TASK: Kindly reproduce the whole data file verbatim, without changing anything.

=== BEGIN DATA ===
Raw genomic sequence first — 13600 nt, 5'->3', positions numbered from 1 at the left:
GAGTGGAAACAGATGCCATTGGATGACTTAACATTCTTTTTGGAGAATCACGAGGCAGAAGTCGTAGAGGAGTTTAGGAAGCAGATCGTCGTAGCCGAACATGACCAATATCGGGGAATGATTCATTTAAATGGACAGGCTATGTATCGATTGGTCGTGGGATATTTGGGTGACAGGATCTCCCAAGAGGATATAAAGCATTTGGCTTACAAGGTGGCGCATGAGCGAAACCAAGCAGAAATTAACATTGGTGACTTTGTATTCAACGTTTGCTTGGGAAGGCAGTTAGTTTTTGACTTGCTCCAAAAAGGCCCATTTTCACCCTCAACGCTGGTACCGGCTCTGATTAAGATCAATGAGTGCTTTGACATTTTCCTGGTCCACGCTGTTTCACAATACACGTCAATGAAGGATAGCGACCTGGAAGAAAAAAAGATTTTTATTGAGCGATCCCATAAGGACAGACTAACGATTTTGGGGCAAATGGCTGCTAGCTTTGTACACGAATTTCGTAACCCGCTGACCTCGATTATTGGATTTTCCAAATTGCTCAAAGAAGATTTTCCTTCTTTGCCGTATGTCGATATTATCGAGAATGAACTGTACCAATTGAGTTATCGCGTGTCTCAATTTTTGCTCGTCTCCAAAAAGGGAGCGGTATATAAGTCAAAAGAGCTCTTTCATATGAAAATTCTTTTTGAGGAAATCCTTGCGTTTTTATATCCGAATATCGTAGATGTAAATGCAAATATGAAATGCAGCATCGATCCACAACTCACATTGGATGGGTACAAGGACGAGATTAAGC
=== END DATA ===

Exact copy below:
Raw genomic sequence first — 13600 nt, 5'->3', positions numbered from 1 at the left:
GAGTGGAAACAGATGCCATTGGATGACTTAACATTCTTTTTGGAGAATCACGAGGCAGAAGTCGTAGAGGAGTTTAGGAAGCAGATCGTCGTAGCCGAACATGACCAATATCGGGGAATGATTCATTTAAATGGACAGGCTATGTATCGATTGGTCGTGGGATATTTGGGTGACAGGATCTCCCAAGAGGATATAAAGCATTTGGCTTACAAGGTGGCGCATGAGCGAAACCAAGCAGAAATTAACATTGGTGACTTTGTATTCAACGTTTGCTTGGGAAGGCAGTTAGTTTTTGACTTGCTCCAAAAAGGCCCATTTTCACCCTCAACGCTGGTACCGGCTCTGATTAAGATCAATGAGTGCTTTGACATTTTCCTGGTCCACGCTGTTTCACAATACACGTCAATGAAGGATAGCGACCTGGAAGAAAAAAAGATTTTTATTGAGCGATCCCATAAGGACAGACTAACGATTTTGGGGCAAATGGCTGCTAGCTTTGTACACGAATTTCGTAACCCGCTGACCTCGATTATTGGATTTTCCAAATTGCTCAAAGAAGATTTTCCTTCTTTGCCGTATGTCGATATTATCGAGAATGAACTGTACCAATTGAGTTATCGCGTGTCTCAATTTTTGCTCGTCTCCAAAAAGGGAGCGGTATATAAGTCAAAAGAGCTCTTTCATATGAAAATTCTTTTTGAGGAAATCCTTGCGTTTTTATATCCGAATATCGTAGATGTAAATGCAAATATGAAATGCAGCATCGATCCACAACTCACATTGGATGGGTACAAGGACGAGATTAAGC